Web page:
Prosecutors charged two San Francisco sheriff’s deputies and a former deputy Tuesday with participating in a “fight club” in which jail inmates were forced to pummel each other while the guards watched.
Dist. Atty. George Gascon, who announced the charges, said the deputies committed serious crimes that damaged “the moral authority of law enforcement.”
“Subjecting inmates who are in the care and custody of the state to degrading and inhumane treatment makes a mockery of our justice system,” said Gascon, joined by David J. Johnson, the FBI special agent in charge in San Francisco.
The charges stemmed from gladiator-style fights staged last year on the seventh floor of the Hall of Justice jail. They came to light after the father of one of the inmates complained to the San Francisco public defender’s office.
Former Deputy Scott Neu, who was fired last year, was charged with felony counts of assault and making criminal threats and misdemeanor charges of cruelty to a prisoner and failure to perform an official duty. Neu faces a maximum of 10 years and two months in prison if he’s found guilty.
Deputy Eugene Jones was charged with felony counts of directing the assaults and with misdemeanors of failing to perform an official duty. If convicted, he faces five years behind bars. Jones was put on unpaid administrative leave Tuesday, a sheriff’s spokeswoman said.
Deputy Clifford Chiba, who is reported to have given an inmate fight tips, was charged with misdemeanor counts of cruel punishment of a prisoner and failure to perform an official duty. Chiba faces 1 1/2 years behind bars. The spokeswoman said Chiba is working at a post that does not involve contact with the public or inmates.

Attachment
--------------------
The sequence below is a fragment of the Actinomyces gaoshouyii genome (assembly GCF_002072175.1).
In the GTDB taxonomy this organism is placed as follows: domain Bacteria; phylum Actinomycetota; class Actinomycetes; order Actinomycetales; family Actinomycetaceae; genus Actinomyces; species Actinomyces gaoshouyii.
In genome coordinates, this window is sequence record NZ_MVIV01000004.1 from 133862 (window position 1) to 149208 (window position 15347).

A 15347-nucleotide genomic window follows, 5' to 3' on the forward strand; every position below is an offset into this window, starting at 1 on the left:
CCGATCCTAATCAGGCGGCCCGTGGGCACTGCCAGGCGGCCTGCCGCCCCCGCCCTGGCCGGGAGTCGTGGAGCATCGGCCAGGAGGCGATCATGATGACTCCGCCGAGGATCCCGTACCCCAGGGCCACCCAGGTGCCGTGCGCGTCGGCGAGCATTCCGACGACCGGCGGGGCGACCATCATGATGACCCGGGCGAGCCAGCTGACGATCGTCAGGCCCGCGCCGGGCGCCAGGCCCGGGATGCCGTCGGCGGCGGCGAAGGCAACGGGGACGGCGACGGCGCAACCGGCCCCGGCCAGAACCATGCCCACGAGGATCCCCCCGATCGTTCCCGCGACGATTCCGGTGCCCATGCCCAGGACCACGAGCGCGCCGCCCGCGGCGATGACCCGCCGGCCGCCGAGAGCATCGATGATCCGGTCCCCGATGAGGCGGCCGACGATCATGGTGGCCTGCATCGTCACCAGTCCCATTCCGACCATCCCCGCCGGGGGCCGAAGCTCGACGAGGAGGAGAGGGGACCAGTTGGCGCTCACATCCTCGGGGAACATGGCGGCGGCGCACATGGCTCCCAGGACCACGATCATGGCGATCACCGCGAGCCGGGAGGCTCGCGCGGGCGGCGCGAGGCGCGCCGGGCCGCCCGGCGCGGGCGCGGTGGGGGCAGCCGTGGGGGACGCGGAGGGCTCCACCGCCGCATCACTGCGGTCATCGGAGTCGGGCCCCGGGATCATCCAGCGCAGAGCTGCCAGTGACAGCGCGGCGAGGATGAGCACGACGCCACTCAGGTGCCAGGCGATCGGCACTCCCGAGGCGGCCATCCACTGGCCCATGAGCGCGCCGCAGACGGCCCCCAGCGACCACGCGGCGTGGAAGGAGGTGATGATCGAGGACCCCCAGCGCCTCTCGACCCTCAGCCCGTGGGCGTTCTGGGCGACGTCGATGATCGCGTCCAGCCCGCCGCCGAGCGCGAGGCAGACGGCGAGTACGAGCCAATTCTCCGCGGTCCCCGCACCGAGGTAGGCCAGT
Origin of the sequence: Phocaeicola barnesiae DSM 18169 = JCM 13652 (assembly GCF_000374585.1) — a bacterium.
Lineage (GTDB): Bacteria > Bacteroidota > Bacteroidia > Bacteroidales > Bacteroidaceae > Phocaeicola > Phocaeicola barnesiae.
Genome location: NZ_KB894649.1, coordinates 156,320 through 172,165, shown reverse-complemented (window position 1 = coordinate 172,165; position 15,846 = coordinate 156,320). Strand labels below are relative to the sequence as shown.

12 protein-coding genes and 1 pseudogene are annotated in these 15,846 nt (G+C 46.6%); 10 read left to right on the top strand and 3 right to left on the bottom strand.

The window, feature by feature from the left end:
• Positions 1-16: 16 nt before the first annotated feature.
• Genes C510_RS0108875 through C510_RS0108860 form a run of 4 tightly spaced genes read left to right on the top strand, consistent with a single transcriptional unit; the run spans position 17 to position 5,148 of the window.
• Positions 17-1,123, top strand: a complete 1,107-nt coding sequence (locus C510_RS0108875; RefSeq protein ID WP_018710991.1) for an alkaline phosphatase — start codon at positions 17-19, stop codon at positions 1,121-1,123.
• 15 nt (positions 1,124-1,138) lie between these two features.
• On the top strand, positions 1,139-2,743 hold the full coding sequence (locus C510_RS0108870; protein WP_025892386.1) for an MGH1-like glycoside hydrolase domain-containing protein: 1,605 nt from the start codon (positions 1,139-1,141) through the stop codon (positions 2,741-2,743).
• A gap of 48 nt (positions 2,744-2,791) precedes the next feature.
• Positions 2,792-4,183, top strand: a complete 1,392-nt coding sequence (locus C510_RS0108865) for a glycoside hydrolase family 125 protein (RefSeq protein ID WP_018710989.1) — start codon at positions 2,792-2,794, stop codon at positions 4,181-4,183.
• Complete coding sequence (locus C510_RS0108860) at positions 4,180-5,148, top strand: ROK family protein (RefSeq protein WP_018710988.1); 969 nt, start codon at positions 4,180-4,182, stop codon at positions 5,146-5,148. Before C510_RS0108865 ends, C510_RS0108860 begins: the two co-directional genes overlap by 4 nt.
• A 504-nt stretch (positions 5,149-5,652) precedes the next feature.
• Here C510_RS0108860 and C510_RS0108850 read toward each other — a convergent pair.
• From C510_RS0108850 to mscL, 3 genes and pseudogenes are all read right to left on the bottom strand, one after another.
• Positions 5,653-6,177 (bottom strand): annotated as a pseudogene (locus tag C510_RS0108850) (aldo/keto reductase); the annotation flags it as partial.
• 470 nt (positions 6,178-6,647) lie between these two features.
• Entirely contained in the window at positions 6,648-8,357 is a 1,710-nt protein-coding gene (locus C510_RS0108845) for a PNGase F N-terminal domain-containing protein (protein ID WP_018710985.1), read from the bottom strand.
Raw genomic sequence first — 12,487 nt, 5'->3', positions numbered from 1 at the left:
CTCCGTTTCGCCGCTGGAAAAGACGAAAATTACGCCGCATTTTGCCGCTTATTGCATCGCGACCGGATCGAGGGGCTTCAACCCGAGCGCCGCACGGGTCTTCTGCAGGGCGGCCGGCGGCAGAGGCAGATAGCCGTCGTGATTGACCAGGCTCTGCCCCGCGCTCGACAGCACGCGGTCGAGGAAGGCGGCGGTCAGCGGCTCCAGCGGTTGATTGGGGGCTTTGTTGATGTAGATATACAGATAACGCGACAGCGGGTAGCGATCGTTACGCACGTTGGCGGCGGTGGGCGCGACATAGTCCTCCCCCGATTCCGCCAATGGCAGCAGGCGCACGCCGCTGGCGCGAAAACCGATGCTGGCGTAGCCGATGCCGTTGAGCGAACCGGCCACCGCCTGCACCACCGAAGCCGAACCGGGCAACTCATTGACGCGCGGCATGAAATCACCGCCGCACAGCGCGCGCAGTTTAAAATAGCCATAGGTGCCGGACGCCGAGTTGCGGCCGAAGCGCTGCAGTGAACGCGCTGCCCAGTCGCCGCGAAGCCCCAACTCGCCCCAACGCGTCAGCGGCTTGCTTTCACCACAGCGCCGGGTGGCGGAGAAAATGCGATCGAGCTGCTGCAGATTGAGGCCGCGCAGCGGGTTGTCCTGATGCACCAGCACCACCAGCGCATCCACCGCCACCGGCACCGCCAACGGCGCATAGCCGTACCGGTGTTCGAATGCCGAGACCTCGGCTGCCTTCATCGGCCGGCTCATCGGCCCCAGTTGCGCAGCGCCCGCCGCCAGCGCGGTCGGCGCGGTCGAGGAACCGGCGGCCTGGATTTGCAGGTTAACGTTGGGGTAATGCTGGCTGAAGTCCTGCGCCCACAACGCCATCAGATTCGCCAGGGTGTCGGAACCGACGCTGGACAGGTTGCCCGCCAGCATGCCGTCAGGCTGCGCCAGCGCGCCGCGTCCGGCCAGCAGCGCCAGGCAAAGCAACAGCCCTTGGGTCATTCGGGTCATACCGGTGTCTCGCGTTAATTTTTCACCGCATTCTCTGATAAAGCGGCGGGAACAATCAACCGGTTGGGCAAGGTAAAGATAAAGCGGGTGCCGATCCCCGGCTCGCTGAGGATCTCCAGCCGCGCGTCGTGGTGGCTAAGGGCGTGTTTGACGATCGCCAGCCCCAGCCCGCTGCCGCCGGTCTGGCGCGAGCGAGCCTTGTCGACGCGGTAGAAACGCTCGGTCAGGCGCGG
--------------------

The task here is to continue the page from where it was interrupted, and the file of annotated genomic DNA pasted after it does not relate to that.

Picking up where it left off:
The charges stemmed from an investigation by the San Francisco Public Corruption Task Force, which was created by Gascon and the FBI.
San Francisco Public Defender Jeff Adachi revealed the jailhouse fights last year. He said it appeared that deputies had been betting on the inmate fighters. One of the inmates was forced to fight a much larger man and feared for his safety, Adachi said.
Sheriff Vicki Hennessy, who took office in January, said she hopes to purchase body cameras for deputies in the Hall of Justice jail, which typically houses 300 inmates.
The jail is older and rectangular in shape with cells divided by a hallway. Over time, the stationary cameras in the jail had stopped working, and there was not enough money to replace them, she said. Hennessy said the department will soon do that.
She said she did not expect any more deputies to be charged.
“This is something that is embarrassing for the deputies, of course, because most them are professional, hardworking and humane people who do their job in very difficult circumstances,” she said.
Hennessy defeated former Sheriff Ross Mirkarimi in November. Since taking over, she said, she has required performance evaluations and more training.
“We have to hold people accountable and put a system in place that does hold people accountable,” she said.